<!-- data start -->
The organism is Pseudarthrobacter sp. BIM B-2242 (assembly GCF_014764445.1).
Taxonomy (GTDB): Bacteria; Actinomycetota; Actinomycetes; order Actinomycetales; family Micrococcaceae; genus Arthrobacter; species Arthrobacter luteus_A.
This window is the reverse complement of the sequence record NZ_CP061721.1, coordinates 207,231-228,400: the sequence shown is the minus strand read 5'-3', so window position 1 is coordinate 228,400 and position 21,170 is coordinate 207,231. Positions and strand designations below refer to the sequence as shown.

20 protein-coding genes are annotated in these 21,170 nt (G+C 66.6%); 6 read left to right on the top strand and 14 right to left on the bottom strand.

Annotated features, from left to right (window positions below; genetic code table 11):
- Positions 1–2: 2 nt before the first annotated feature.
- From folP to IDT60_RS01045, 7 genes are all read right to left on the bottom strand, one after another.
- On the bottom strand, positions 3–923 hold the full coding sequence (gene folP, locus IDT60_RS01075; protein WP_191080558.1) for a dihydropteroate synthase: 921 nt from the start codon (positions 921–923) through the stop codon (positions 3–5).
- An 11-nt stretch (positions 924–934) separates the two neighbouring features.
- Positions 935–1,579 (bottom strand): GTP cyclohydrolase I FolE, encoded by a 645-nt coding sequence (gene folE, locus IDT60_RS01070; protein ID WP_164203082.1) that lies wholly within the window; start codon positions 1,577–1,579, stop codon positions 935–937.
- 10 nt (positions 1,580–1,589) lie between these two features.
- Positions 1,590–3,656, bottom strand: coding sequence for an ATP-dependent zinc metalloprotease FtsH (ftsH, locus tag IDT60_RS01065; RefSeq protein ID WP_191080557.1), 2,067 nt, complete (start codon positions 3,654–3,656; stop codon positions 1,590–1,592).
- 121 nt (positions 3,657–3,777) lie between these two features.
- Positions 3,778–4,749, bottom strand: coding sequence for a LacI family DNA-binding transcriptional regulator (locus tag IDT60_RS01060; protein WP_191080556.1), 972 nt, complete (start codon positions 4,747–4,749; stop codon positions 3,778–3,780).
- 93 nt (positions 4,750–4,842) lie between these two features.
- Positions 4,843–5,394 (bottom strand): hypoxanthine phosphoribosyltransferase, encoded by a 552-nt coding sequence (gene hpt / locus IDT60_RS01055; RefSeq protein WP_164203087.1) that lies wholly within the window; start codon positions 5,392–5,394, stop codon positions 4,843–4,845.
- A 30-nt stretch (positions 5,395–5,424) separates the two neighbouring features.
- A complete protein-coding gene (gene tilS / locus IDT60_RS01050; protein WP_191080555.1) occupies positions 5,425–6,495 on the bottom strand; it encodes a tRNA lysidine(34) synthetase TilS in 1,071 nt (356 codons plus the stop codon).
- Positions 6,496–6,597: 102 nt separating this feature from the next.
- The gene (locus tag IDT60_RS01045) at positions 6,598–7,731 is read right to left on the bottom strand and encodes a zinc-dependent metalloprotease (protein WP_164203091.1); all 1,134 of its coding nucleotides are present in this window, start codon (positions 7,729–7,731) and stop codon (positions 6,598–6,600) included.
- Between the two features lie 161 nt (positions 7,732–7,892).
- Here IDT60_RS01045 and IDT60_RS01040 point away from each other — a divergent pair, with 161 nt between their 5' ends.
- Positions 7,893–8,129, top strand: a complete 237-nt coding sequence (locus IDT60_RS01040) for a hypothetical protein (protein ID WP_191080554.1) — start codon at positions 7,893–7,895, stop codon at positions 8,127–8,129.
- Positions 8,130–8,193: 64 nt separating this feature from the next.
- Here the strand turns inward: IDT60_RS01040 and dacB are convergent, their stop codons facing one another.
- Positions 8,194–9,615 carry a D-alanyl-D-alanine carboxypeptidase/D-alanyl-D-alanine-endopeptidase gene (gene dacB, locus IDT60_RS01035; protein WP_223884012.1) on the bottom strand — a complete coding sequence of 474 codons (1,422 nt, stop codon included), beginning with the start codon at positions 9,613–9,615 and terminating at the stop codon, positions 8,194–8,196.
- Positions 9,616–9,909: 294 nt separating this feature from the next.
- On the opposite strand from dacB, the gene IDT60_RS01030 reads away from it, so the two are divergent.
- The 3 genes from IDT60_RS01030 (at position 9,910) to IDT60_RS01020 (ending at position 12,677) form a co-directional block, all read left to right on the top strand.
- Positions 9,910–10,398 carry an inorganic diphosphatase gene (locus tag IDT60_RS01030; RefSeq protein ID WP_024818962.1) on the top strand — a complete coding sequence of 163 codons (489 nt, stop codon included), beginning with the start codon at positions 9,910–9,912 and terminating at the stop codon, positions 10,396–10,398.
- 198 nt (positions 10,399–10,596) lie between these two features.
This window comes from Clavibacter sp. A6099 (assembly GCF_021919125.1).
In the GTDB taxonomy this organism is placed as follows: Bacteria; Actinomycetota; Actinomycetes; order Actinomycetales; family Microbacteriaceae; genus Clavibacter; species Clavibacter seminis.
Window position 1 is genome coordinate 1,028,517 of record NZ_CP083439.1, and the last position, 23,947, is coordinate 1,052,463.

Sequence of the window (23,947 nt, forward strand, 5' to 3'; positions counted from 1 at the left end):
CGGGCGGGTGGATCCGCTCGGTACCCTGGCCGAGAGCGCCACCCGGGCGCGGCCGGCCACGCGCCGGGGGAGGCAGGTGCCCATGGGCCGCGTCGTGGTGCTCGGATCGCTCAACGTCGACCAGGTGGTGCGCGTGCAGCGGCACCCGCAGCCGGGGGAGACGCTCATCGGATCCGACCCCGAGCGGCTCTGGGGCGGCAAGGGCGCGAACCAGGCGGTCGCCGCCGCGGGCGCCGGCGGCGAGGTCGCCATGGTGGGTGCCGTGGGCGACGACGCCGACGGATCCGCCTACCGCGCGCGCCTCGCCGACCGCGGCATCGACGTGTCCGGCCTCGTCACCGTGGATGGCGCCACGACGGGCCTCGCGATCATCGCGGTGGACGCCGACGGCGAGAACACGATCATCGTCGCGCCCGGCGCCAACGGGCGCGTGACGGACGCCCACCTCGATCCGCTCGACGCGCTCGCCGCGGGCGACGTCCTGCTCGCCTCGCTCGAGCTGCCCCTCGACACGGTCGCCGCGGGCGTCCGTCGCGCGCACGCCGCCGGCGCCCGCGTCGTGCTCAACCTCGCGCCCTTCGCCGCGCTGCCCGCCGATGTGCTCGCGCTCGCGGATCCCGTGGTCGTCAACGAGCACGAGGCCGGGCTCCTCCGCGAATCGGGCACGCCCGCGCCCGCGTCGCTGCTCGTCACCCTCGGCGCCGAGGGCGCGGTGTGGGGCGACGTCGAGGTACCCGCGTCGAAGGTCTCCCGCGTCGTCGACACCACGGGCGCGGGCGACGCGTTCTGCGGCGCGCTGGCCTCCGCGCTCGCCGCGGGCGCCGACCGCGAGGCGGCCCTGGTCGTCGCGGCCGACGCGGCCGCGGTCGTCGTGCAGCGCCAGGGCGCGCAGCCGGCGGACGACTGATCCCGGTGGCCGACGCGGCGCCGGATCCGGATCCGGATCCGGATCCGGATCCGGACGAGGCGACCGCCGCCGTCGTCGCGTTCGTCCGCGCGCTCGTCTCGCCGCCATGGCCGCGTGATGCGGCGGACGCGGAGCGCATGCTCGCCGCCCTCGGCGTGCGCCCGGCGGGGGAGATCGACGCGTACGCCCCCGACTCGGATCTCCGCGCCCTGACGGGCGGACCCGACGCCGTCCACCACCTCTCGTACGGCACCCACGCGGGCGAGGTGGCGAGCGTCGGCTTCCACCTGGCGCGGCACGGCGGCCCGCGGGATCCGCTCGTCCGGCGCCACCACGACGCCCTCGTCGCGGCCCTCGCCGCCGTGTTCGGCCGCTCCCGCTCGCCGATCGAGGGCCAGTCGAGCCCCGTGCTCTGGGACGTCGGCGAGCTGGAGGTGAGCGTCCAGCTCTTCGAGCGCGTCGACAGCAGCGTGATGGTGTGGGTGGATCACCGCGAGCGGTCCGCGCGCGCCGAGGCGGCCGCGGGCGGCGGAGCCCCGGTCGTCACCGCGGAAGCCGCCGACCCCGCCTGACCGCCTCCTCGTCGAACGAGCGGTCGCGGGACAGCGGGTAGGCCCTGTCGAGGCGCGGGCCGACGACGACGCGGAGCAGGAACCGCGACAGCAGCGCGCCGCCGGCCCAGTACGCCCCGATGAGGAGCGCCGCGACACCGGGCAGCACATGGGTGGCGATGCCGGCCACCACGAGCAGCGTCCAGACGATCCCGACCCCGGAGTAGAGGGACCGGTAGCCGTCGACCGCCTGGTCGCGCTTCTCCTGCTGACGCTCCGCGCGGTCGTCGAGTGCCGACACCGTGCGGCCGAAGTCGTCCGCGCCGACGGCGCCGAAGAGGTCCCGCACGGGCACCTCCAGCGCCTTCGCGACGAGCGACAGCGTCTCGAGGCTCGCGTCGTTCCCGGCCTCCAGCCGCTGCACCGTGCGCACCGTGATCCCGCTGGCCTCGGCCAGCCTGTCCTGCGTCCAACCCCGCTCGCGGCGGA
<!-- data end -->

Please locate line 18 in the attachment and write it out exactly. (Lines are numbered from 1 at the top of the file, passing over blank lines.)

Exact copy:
- A complete protein-coding gene (gene tilS / locus IDT60_RS01050; protein WP_191080555.1) occupies positions 5,425–6,495 on the bottom strand; it encodes a tRNA lysidine(34) synthetase TilS in 1,071 nt (356 codons plus the stop codon).